Glen McLeod, ‘Environment and planning issues in Western Australia pre- and post- the 2017 state election’ (2017) 32(4) Australian Environment Review 4, 112.
Glen McLeod, Principal at Glen McLeod Legal, recently contributed an article to the Australian Environment Review. Using the recent Western Australian state election as a reference point the article titled, ‘Environment and planning issues in Western Australia pre- and post- the 2017 state election’, examines three Western Australian Court decisions and their implications. A summary of the article follows.
Save Beeliar Wetlands (Inc) v Jacob  WASC 482 turned on whether, under the proper construction of Part IV of the Environmental Protection Act (1986) (EP Act), the Environmental Protection Authority (EPA) had failed to consider a mandatory relevant consideration. The decision at first instance was reversed by the Supreme Court of Appeal which determined there had been no failure on the EPA’s part (Jacob v Save Beeliar Wetlands (Inc) (2016) 50 WAR 313). The observation made was that competing statutory interpretations can arise when complex legislation is the subject of a contemporary, contextual and purposive examination. Though the case did have the practical effect of delaying the project for it to be terminated by the new government.
The decision for Erujin Pty Ltd v Jacob  WASC 35 was handed down one month before the state election and consisted of a judicial review of the environmental appeals process, focusing primarily on the issue of procedural fairness. Currently, appeals against environmental decisions are reviewed under the EP Act’s ministerial appeals system. The Court found that the system as it applied in this case did not create a breach of procedural fairness. Though a criticism levied at the ministerial appeals system is that it appears to be ‘deliberately designed to minimise the potential for litigation’.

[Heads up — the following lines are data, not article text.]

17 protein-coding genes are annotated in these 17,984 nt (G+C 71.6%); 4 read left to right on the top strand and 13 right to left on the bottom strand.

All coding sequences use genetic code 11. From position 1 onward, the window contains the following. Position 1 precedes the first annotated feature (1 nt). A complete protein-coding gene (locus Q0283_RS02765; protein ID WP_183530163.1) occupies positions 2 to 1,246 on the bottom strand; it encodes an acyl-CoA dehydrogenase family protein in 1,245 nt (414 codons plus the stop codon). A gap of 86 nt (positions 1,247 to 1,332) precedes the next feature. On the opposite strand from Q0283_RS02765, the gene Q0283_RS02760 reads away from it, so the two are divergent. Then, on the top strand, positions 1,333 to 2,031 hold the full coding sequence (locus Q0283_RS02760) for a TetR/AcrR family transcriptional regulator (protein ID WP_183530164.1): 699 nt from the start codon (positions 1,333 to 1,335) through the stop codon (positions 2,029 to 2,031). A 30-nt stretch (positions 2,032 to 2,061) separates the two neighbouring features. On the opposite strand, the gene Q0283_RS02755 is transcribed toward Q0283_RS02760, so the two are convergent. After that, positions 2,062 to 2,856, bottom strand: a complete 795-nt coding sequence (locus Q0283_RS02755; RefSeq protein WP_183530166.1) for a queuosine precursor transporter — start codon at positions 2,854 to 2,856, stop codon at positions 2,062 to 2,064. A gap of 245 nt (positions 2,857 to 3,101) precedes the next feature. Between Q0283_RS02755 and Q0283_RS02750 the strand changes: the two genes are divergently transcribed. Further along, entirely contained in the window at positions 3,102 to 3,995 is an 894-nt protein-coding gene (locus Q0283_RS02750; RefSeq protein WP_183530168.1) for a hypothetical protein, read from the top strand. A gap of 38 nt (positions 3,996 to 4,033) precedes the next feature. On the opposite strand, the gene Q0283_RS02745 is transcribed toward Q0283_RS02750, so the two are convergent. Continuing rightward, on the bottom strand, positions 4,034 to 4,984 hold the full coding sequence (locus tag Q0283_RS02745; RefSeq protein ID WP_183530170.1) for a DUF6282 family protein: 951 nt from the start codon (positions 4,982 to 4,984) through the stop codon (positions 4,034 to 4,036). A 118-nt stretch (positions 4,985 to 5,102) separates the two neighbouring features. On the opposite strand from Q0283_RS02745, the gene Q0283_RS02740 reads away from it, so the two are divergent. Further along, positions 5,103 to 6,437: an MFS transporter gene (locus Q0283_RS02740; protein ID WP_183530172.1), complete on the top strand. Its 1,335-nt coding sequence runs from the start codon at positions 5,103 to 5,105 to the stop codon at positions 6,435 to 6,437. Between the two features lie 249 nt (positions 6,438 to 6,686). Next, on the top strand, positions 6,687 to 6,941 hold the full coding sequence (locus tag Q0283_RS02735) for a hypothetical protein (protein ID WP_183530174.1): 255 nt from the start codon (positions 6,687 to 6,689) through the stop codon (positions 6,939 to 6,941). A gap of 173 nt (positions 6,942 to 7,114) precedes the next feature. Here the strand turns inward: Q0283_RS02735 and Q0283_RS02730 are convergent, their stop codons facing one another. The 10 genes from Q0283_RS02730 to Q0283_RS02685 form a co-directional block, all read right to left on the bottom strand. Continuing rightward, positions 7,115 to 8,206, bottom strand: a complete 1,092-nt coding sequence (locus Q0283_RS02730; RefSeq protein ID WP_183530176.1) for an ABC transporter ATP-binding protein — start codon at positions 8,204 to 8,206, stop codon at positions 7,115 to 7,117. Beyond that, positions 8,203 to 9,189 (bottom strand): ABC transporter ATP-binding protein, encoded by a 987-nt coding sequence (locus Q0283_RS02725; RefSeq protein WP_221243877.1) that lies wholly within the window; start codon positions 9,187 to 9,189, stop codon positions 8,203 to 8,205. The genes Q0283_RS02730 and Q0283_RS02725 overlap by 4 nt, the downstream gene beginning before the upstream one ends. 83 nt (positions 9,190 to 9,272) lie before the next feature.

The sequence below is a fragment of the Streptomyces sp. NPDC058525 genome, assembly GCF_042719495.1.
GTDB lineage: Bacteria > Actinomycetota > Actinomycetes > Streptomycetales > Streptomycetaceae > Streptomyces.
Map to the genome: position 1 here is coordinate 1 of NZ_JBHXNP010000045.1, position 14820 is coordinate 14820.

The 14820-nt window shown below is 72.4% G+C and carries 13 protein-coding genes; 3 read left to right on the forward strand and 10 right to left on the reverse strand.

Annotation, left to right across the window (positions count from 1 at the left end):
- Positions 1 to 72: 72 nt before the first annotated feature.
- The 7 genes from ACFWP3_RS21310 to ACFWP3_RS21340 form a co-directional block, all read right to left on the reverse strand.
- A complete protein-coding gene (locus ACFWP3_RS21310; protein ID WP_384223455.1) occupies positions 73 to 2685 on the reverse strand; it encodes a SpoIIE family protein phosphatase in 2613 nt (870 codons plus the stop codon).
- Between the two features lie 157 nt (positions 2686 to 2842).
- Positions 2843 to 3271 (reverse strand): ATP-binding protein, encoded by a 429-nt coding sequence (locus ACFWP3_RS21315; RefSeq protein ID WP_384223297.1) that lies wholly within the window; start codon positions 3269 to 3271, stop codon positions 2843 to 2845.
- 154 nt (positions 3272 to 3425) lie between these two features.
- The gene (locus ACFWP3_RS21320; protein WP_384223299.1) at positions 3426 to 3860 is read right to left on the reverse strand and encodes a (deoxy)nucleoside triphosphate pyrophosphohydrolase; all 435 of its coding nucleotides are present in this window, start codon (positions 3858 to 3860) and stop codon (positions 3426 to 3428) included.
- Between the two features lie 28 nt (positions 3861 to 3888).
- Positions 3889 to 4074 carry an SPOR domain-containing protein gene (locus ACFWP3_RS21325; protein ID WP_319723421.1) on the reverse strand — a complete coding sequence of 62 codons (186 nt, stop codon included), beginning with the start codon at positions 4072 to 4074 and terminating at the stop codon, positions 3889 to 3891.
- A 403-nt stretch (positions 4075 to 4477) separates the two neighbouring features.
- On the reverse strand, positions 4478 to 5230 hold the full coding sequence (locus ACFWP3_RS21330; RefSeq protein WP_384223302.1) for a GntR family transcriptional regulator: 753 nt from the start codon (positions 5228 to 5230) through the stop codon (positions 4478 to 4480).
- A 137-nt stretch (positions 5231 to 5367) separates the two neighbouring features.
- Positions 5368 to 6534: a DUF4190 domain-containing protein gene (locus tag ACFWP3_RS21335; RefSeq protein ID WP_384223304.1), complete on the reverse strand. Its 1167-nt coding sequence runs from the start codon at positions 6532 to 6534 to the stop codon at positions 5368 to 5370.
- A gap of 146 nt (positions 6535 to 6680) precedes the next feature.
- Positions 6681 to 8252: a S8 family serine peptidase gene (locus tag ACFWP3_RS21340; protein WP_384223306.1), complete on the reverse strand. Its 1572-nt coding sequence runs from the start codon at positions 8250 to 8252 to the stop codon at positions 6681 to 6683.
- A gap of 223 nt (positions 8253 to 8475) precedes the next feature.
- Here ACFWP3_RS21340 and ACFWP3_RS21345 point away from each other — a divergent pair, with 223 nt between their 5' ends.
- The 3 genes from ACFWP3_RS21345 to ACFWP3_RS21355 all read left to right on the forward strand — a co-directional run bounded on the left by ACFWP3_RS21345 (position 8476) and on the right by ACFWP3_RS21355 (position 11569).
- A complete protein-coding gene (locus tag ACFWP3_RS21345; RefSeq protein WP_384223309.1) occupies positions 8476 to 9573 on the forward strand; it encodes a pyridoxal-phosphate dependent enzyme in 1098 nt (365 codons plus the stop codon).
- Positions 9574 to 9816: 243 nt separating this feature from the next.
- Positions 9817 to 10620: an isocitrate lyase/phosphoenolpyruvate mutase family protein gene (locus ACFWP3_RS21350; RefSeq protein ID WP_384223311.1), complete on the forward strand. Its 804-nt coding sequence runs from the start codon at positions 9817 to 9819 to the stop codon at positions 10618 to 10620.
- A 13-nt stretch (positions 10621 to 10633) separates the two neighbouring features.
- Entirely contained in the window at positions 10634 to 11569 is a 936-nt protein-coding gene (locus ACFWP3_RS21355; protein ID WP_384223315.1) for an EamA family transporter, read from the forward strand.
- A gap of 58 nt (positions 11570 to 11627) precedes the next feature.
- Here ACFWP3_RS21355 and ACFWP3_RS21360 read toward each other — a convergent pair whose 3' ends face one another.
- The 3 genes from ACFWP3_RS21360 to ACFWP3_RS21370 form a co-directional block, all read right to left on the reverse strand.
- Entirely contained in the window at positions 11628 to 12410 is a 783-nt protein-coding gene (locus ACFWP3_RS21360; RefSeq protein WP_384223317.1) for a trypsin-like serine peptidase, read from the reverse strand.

Wattleup Road Development Co Pty Ltd v State Administrative Tribunal (No 2)  WASC 279 concerned a challenge against the recommendations made by the State Administrative Tribunal (SAT) that a subdivision application within close proximity of the Kwinana Industrial Area and within the Kwinana Buffer Area be refused. The appellant argued that the SAT had taken into account irrelevant considerations. In his judgement, Chaney J concluded that the challenge be dismissed citing health, sustainability and precautionary reasons.
The existing buffer is under pressure from developers and local government due to a shortfall in legislative protection. The former WA Government promised legislative protections for the Kwinana Buffer Area, though it is not clear whether the new government will follow through with these plans.
These cases highlight some unusual features of the Western Australian appeals system, particularly the strong involvement of the executive arm of government in environment and planning decision making. The cases discussed in this article will be added to the body of precedent cited in future planning and environmental matters.